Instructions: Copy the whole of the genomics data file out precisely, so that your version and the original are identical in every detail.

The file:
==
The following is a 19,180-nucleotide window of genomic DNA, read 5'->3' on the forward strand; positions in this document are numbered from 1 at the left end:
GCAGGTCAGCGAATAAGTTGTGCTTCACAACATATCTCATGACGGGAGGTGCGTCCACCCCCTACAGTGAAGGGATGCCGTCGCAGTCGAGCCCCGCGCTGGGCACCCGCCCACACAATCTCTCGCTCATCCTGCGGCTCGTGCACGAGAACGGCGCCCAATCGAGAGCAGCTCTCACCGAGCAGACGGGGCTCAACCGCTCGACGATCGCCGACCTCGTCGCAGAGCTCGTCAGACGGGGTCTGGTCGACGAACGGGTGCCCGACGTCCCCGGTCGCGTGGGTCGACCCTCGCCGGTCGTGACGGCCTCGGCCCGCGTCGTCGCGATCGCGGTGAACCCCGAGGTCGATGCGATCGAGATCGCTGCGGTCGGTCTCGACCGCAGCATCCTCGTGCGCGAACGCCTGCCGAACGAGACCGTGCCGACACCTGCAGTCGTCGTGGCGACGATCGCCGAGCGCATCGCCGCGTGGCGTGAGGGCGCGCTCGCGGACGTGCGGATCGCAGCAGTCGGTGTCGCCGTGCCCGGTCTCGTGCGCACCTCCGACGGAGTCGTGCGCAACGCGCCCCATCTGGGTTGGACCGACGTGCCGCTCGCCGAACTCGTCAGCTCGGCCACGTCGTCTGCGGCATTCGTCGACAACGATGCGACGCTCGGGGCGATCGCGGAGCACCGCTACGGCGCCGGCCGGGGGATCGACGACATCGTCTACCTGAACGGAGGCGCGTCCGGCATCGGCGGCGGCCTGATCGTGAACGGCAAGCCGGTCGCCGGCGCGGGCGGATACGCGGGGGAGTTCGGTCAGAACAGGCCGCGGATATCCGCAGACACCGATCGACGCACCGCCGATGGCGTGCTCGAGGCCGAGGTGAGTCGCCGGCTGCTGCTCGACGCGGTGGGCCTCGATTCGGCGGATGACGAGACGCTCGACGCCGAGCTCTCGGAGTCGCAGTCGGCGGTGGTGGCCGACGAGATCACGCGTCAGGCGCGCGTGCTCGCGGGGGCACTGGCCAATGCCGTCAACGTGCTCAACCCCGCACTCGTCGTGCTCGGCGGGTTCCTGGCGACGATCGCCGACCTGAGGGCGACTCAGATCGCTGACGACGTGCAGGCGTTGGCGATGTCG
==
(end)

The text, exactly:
The following is a 19,180-nucleotide window of genomic DNA, read 5'->3' on the forward strand; positions in this document are numbered from 1 at the left end:
GCAGGTCAGCGAATAAGTTGTGCTTCACAACATATCTCATGACGGGAGGTGCGTCCACCCCCTACAGTGAAGGGATGCCGTCGCAGTCGAGCCCCGCGCTGGGCACCCGCCCACACAATCTCTCGCTCATCCTGCGGCTCGTGCACGAGAACGGCGCCCAATCGAGAGCAGCTCTCACCGAGCAGACGGGGCTCAACCGCTCGACGATCGCCGACCTCGTCGCAGAGCTCGTCAGACGGGGTCTGGTCGACGAACGGGTGCCCGACGTCCCCGGTCGCGTGGGTCGACCCTCGCCGGTCGTGACGGCCTCGGCCCGCGTCGTCGCGATCGCGGTGAACCCCGAGGTCGATGCGATCGAGATCGCTGCGGTCGGTCTCGACCGCAGCATCCTCGTGCGCGAACGCCTGCCGAACGAGACCGTGCCGACACCTGCAGTCGTCGTGGCGACGATCGCCGAGCGCATCGCCGCGTGGCGTGAGGGCGCGCTCGCGGACGTGCGGATCGCAGCAGTCGGTGTCGCCGTGCCCGGTCTCGTGCGCACCTCCGACGGAGTCGTGCGCAACGCGCCCCATCTGGGTTGGACCGACGTGCCGCTCGCCGAACTCGTCAGCTCGGCCACGTCGTCTGCGGCATTCGTCGACAACGATGCGACGCTCGGGGCGATCGCGGAGCACCGCTACGGCGCCGGCCGGGGGATCGACGACATCGTCTACCTGAACGGAGGCGCGTCCGGCATCGGCGGCGGCCTGATCGTGAACGGCAAGCCGGTCGCCGGCGCGGGCGGATACGCGGGGGAGTTCGGTCAGAACAGGCCGCGGATATCCGCAGACACCGATCGACGCACCGCCGATGGCGTGCTCGAGGCCGAGGTGAGTCGCCGGCTGCTGCTCGACGCGGTGGGCCTCGATTCGGCGGATGACGAGACGCTCGACGCCGAGCTCTCGGAGTCGCAGTCGGCGGTGGTGGCCGACGAGATCACGCGTCAGGCGCGCGTGCTCGCGGGGGCACTGGCCAATGCCGTCAACGTGCTCAACCCCGCACTCGTCGTGCTCGGCGGGTTCCTGGCGACGATCGCCGACCTGAGGGCGACTCAGATCGCTGACGACGTGCAGGCGTTGGCGATGTCG